Lost since a Union soldier stole it from the North Carolina state house in the waning days of the Civil War, an original handwritten copy of the Bill of Rights was recovered in a sting operation by FBI agents yesterday in Philadelphia, the city where the document first came into existence more than 200 years ago.

The faded document of vellum parchment had been passed from hand to hand for nearly 140 years but did not appear too worse for the wear. It is worth perhaps $40 million, though, in any real sense of the word, it's priceless.

"It's inconceivable that there could be a more important document in American history," said Joseph Torsella, president of the National Constitutional Center, the soon-to-open museum in Center City Philadelphia.

The FBI learned about the document after a broker got in touch with Torsella's museum a few months ago and offered to sell it. Torsella thought at first that this was the long-missing Pennsylvania copy. Five of the original 13 states have lost their copies of the Bill of Rights over the years. But as members of his staff held more talks, and investigated the claims, they came to understand that this was the missing North Carolina copy.

At this point, the museum contacted North Carolina officials and the FBI. An FBI agent posing as a philanthropist met on Tuesday with a broker representing the seller, who demanded $4 million -- a tenth of the document's value. They met at the law office of Stephen Harmelin, who represents the National Constitution Center.

"A courier appeared with this document in a cardboard box, if you can believe that," Jeffrey A. Lampinski, the FBI special agent in charge of the Philadelphia office, said at a noon news conference in Philadelphia.

The FBI has not made any arrests, and officials said the civil seizure warrant has been sealed by court order. The investigation is ongoing.

The faded but still legible document, written in sepia-colored ink, is not, strictly speaking, a copy. In 1787, the Constitutional Congress passed the Constitution and sent it out to the states for ratification. Then, at the demand of the anti-federalists who feared an over-powerful central government, Congress agreed in 1789 to draw up the Bill of Rights -- the first 10 amendments to the Constitution. President George Washington directed that three scribes write 14 copies by hand. One was kept by the federal government, and the others were sent to each of the 13 original states. Those copies were to be ratified by each state.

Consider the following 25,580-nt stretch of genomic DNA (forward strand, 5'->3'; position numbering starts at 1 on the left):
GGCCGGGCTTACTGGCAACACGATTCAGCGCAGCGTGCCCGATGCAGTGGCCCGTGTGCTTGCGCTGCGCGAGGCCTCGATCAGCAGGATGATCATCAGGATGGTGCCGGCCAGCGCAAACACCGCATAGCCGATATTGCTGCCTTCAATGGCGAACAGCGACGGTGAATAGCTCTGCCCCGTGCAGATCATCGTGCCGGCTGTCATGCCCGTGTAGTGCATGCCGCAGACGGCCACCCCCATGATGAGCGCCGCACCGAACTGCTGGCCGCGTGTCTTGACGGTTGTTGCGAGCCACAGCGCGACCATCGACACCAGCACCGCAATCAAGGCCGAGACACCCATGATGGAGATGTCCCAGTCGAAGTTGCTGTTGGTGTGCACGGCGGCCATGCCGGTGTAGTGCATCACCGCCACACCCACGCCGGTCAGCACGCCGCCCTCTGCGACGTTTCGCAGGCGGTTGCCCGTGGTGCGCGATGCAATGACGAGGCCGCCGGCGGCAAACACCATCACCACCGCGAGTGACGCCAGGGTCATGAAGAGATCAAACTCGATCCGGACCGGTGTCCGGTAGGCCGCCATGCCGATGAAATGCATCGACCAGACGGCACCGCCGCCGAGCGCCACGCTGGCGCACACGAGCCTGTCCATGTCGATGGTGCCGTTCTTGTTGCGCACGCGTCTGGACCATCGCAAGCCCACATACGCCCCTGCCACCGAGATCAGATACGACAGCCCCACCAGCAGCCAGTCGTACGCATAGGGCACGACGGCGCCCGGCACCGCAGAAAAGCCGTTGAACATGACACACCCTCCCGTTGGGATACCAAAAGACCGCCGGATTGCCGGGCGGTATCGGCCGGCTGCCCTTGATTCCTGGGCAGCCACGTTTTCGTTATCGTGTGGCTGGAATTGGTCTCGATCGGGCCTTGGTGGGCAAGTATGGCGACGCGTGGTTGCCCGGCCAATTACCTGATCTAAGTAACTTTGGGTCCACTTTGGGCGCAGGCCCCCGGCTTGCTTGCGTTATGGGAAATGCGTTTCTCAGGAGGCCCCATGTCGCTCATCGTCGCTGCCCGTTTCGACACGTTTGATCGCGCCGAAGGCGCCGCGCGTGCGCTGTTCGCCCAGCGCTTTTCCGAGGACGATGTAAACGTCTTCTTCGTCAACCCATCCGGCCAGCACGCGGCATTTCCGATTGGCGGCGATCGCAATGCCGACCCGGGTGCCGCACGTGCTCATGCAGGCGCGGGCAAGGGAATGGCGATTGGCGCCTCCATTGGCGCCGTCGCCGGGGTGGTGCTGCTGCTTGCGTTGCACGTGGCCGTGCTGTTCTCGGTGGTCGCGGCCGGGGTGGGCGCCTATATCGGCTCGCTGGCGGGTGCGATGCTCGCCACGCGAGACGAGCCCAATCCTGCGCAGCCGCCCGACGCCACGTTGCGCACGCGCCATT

Five of those original handwritten documents are missing -- one of those is known to have been destroyed.

The recovered North Carolina document contains 12 amendments -- the first two, governing congressional pay raises and reapportionment, were subsequently struck from the document.

The Union soldier grabbed the copy as he marched south through North Carolina with Gen. William T. Sherman in 1865. The soldier took it home to his native Tippecanoe, Ohio, and apparently sold it a year later. Every 30 years or so, one owner or another tried to sell it back to North Carolina, always through intermediaries.

But North Carolina officials refused each time, insisting that they would not purchase back what was stolen from the state. "North Carolina's stolen Bill of Rights has been out of state for nearly 140 years but never out of mind," North Carolina Gov. Mike Easley (D) told the Associated Press. "It is a historic document, and its return is a historic occasion."

"It's inconceivable that there could be a more important document in American history," Joseph Torsella of the National Constitutional Center in Philadelphia says of the U.S. Bill of Rights.